Interview of Ten Authors Pt. 2

Welcome back, if you read yesterday’s post. If not, you might want to, as this is the second part of yesterday’s post — my interview with the second half of the ten authors who wrote short stories for the anthology First Love: The Art of Making Doughnuts.

Today we start with Author Sylvia Ney:

Q: Your website lists “First Love: The Art of Making Doughnuts” as a YA/NA book. What is the difference between YA and NA?

A: YA means young adult, and NA means new adult. YA is usually aimed at ages 12-18, and NA at ages 18-25. However, there is a lot of cross readerships between the two, and older adults are known to enjoy some of each as well… such as with the Harry Potter and Twilight series.

Q: You write stories of many different genres. Does that make it more difficult to gain a readership following?

A: Yes, and no. Some people are only interested in a specific genre and will only follow authors who write in that single genre. However, there is an increasingly eclectic audience that enjoys a variety. I’ve noticed those fans are more concerned with voice than genre. Once they find an author they like, they will watch for any release by them.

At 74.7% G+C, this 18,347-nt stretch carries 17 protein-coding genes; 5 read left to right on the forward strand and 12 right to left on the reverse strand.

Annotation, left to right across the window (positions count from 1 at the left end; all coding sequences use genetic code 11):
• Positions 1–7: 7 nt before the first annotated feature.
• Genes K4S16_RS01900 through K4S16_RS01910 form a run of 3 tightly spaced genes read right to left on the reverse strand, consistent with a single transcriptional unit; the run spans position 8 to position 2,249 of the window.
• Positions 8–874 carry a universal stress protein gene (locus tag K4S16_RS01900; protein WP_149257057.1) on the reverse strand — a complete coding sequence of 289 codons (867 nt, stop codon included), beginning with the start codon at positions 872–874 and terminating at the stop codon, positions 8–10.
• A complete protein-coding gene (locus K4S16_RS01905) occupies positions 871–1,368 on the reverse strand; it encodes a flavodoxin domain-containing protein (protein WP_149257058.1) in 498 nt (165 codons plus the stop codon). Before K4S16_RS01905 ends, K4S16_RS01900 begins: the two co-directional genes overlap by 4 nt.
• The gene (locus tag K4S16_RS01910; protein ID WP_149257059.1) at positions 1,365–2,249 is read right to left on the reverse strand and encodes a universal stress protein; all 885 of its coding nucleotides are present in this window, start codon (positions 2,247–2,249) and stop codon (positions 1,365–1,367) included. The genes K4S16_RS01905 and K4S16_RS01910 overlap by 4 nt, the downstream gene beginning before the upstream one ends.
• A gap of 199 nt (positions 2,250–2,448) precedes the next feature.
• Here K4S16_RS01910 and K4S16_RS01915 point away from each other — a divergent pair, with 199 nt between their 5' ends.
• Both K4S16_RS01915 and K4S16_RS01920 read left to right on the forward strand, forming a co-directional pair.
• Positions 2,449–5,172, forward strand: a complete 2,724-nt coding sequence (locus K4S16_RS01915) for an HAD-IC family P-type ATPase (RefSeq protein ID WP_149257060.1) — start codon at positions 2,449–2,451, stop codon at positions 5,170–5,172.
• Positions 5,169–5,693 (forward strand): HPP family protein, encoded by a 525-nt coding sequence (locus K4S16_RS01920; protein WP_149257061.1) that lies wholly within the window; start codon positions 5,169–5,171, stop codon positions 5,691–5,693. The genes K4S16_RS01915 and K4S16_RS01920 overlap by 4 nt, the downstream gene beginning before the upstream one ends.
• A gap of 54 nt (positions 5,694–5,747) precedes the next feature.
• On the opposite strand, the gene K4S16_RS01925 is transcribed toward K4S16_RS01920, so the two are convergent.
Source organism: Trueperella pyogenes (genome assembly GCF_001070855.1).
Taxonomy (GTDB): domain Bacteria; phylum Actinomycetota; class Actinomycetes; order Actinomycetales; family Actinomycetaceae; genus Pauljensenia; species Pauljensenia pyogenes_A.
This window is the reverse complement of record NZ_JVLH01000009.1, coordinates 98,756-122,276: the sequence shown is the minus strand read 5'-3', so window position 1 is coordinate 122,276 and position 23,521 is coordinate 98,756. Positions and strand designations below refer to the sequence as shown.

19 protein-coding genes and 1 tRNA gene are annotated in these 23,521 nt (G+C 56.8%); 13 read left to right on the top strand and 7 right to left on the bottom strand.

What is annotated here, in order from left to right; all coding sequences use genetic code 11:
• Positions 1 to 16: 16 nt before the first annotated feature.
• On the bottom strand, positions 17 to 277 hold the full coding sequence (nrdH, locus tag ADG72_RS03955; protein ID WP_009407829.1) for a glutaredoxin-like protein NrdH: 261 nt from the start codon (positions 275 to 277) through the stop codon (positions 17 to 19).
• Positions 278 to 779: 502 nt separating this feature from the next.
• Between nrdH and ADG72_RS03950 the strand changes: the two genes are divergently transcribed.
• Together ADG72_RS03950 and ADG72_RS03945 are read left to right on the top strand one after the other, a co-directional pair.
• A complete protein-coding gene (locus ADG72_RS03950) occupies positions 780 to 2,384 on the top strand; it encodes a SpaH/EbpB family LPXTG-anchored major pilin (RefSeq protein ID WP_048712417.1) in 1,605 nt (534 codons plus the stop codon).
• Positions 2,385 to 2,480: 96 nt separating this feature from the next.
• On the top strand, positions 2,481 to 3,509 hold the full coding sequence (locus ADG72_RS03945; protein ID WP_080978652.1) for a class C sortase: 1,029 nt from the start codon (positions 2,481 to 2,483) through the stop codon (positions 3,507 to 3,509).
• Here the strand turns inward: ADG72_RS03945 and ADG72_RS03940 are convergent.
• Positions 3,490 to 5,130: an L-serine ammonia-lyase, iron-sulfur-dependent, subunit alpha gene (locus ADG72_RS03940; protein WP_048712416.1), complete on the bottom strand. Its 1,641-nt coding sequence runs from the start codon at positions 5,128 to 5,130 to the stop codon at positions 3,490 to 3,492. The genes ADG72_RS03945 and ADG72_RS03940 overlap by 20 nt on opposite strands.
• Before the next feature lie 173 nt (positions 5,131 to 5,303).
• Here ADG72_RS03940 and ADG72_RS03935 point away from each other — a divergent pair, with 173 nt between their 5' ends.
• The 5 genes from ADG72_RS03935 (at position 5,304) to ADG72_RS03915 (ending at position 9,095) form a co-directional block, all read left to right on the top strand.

Q: Where can readers learn more about you and read more of your writing?

A: My website at: https://www.sylviacney.com/about-sylvia and social media is a great place to learn more. All of my fiction pieces are available through Amazon, and a lot of my nonfiction can be found for free online via my website.

Michael Di Gesu:

Q: It’s unusual for men to write romance stories, although Nicholas Sparks definitely proved that men are quite capable of doing so, as does your story, “Oliver’s Girl,” which is a very touching, sweet romance story. How was “Oliver’s Girl” chosen to be included in the “First Love: The Art of Making Doughnuts” anthology?